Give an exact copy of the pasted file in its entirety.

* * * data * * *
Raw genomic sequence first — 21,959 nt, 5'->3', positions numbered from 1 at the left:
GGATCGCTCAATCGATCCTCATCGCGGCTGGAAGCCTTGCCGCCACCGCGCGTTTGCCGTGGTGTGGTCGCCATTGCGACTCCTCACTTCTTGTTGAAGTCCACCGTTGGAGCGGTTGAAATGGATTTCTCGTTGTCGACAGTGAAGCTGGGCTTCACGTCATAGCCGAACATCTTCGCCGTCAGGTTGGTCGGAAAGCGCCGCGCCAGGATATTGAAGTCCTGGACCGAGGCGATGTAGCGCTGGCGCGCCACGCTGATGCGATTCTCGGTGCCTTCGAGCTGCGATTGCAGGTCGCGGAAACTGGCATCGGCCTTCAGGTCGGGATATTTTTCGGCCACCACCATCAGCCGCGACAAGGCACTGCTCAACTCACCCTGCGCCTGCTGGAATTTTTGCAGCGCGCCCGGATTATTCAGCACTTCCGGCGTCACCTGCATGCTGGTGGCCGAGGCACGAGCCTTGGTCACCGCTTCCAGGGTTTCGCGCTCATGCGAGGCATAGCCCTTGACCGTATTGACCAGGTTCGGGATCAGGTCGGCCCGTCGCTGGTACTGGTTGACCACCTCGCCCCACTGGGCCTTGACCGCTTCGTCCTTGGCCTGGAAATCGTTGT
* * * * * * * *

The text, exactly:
Raw genomic sequence first — 21,959 nt, 5'->3', positions numbered from 1 at the left:
GGATCGCTCAATCGATCCTCATCGCGGCTGGAAGCCTTGCCGCCACCGCGCGTTTGCCGTGGTGTGGTCGCCATTGCGACTCCTCACTTCTTGTTGAAGTCCACCGTTGGAGCGGTTGAAATGGATTTCTCGTTGTCGACAGTGAAGCTGGGCTTCACGTCATAGCCGAACATCTTCGCCGTCAGGTTGGTCGGAAAGCGCCGCGCCAGGATATTGAAGTCCTGGACCGAGGCGATGTAGCGCTGGCGCGCCACGCTGATGCGATTCTCGGTGCCTTCGAGCTGCGATTGCAGGTCGCGGAAACTGGCATCGGCCTTCAGGTCGGGATATTTTTCGGCCACCACCATCAGCCGCGACAAGGCACTGCTCAACTCACCCTGCGCCTGCTGGAATTTTTGCAGCGCGCCCGGATTATTCAGCACTTCCGGCGTCACCTGCATGCTGGTGGCCGAGGCACGAGCCTTGGTCACCGCTTCCAGGGTTTCGCGCTCATGCGAGGCATAGCCCTTGACCGTATTGACCAGGTTCGGGATCAGGTCGGCCCGTCGCTGGTACTGGTTGACCACCTCGCCCCACTGGGCCTTGACCGCTTCGTCCTTGGCCTGGAAATCGTTGT